But it's so strange it sounds like it could be fiction. A group of French underground--literally--artists and hackers use their skills to put on secret film festivals, help museums with their security flaws, and fix things. Conservative secret organization that illegally preserves national treasures? Only in France.
The Word Above the Street project will raise global water awareness by putting art on water tanks in New York City. Among the artists expected to participate is Jay-Z.
So here's your task: write me a Jigga-worthy verse...about water. Put your submissions in the comments.
Since no one came to my aid for the Rothko, and no one mentioned buying one of the canine portraits, I assume you're saving your money for something big. Here it is: Munch's The Scream is going to be auctioned in New York, and is expected to go for at least $80 million. Actually, it's one of four versions of The Scream; this New York Times blog has all four of them so you can compare. Good luck bidding! (Buyer be warned: The Scream seems to be a popular target for thieves.)
Martin Kimas makes these photos the old-fashioned way: he drops porcelain figures and photographs them at the moment of impact.
While you're at it, go to his website to look at the series where he photographs perfectly still flowers...and shoots their vases with a steel ball. The photos, taken in one seven thousanth of a second, are stunning.
Thanks to Timothy for looking this up for me. I knew there had to be a photograph!
On the right is Dominique de Menil. She's talking to Renee Magritte, whom she brought to a rodeo while he was visiting. Because even surrealist painters need to see a real live rodeo when they're in Texas. I love his souvenir hat, and I really want to know what the cowboy on the left is thinking about.
My parents gave me The Art Museum for Christmas, and it is just about the most amazing book ever made. It's giant: 18" x 13", almost 1,000 pages, almost 3,000 high-quality color photos. It's the Platonic Ideal of an art museum--except that it's in book form. You really want this book.
I have run into a couple of problems, though. For one, it's expensive. It lists for $200, and even on Amazon will cost you at least a hundred. Compare this to college textbooks, though, and I think it seems a bit more reasonable. Also, it weighs in at 18 pounds. Due to its oversized pages and weight, I literally have no bookshelf for this in my house. If I had a larger coffee table and no small children in the house, it would be prominently displayed. As it is, I keep it on the floor under our desk and pull it out from time to time. But I'll be looking at this book for years and years. It has everything.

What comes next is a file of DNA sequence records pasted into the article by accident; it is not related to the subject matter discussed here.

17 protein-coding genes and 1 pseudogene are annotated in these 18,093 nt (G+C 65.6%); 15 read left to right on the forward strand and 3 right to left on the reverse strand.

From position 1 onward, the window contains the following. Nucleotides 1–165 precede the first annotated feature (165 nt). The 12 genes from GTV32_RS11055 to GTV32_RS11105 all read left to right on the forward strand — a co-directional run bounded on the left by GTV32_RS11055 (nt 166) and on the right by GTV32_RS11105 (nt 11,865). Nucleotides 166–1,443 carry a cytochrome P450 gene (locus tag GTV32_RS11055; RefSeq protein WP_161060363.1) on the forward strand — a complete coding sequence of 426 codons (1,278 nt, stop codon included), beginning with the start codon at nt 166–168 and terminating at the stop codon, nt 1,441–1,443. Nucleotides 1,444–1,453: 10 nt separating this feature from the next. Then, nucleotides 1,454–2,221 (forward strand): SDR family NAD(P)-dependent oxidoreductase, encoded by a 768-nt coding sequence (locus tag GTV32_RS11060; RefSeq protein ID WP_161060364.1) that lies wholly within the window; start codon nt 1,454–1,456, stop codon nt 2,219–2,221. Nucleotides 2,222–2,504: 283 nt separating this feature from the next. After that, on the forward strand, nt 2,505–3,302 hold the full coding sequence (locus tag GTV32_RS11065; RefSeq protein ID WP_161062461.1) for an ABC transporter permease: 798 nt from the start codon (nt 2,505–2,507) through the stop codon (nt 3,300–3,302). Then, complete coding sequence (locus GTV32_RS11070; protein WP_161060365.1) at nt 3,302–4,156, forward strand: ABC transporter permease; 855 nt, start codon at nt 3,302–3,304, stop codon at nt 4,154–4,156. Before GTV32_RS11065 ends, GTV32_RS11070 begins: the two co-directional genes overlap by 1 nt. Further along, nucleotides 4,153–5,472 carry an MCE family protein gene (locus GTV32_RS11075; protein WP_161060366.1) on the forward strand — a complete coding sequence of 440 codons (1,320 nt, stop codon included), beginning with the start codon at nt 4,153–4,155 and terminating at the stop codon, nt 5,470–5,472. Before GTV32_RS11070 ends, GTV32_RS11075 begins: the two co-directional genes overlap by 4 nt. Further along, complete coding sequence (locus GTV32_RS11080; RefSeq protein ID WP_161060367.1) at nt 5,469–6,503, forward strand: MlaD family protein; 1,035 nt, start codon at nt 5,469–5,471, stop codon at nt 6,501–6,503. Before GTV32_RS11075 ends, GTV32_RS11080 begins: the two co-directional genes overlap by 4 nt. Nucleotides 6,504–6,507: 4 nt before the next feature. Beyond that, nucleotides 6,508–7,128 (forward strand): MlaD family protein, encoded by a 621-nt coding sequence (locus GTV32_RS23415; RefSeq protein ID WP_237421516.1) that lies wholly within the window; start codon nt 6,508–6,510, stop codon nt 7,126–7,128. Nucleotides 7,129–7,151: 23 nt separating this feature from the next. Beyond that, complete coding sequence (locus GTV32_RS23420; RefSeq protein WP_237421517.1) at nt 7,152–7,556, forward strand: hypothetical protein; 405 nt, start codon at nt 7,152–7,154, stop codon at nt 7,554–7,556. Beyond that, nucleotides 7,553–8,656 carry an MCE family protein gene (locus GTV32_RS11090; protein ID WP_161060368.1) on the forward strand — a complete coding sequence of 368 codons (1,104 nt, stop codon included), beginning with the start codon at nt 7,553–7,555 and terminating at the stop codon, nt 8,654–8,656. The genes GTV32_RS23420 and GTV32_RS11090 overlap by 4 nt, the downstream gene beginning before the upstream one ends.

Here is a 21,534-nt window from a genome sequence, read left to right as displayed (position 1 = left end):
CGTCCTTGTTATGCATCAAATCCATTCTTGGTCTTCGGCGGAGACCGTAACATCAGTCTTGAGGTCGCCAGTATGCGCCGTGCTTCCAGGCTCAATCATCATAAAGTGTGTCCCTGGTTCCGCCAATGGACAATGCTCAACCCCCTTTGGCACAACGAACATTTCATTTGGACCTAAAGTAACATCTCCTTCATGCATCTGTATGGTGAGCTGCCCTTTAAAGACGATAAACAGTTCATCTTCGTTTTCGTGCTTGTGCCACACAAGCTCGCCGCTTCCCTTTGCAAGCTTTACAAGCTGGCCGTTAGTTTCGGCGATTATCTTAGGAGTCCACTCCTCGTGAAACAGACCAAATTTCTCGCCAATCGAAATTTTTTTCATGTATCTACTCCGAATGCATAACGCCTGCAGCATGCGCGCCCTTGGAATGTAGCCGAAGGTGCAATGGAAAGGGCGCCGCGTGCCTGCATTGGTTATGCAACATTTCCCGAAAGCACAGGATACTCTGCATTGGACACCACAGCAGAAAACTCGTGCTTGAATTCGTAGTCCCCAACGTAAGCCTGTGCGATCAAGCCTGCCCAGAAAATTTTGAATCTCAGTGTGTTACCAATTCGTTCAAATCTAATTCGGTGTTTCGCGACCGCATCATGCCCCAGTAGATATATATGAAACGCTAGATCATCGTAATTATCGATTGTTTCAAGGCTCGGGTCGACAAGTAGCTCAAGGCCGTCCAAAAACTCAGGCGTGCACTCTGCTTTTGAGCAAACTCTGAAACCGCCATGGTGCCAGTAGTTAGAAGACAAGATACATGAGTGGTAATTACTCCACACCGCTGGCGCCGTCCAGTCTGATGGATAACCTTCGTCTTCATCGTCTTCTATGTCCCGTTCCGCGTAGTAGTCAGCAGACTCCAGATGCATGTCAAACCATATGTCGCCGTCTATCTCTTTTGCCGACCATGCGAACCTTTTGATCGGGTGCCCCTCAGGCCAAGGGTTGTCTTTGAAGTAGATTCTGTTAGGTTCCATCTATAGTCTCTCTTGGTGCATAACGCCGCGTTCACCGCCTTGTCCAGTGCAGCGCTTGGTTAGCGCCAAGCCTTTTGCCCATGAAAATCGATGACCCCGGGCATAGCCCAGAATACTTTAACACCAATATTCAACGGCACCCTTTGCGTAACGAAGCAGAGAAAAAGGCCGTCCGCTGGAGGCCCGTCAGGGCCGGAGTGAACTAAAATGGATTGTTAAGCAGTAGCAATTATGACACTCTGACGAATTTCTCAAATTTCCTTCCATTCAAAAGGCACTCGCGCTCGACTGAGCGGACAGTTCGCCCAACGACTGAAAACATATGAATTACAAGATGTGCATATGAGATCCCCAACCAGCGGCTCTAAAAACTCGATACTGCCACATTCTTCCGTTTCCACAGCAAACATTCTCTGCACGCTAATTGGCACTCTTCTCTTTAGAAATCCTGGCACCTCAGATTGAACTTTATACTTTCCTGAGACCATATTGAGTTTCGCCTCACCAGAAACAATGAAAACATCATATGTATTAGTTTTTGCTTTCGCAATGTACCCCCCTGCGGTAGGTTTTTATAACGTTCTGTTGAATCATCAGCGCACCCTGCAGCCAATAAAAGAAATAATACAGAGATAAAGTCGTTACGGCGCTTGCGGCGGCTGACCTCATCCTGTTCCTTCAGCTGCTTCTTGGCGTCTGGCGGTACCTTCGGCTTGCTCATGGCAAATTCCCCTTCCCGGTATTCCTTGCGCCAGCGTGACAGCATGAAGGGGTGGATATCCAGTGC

One of my favorite activities as a wee lad was when my grandma would let me "paint" on her patio with old housepainting brushes and water.
It turns out that water calligraphy is a cool old-guy pastime in China.
But this American figured out a way, of course, to mechanize and computerize the process.
I believe that this is the Twombly-Poussin pairing that Erin brought up in class. I don't believe it shows a direct line of "influence" between Poussin and Twombly, but is rather meant to show how two very different masters from two very different times and contexts worked with the same content and medium. I would love to see more shows like this. I would really love to see this show, actually.
An exhibit in Italy looks at the birth of the modern banking system as it's portrayed in Renaissance art and artifacts.
I wonder what sorts of art is being made today about banking. The Occupy movement is giving us some interesting stuff, but it's largely made up of posters and direct references. There's also a lot of art work about the influence of money on art.
Check out this Slate slideshow of Lilly McElroy's project where she makes a cliche literal.
Question of the day: what other cliches, especially those having to do with love or gender, would you like to see made literal? And don't say "heart on your sleeve." That's gross and kind of already been done.
The Prado museum in Spain has an early replica of Leonardo's Mona Lisa. After cleaning and restoration, they now believe it was painted by one of Leonardo's pupils, probably alongside Leonardo as he painted the original. The experts think this is huge, because the better-preserved and restored copy gives a glimpse of what the original looked like when it was painted.
I, not being an expert, am fascinated by two other questions: was this a normal practice, to have pupils copy your work as you were painting it? And if the two paintings were made simultaneously of the same subject, is Leonardo's necessarily more "original" than the pupil's? Or does Leonardo get OP (Original Painter) status because he's the master?
Click here for the interactive feature.
Bonus: have you ever just done a Google Image search for "Mona Lisa"? There's some funny stuff.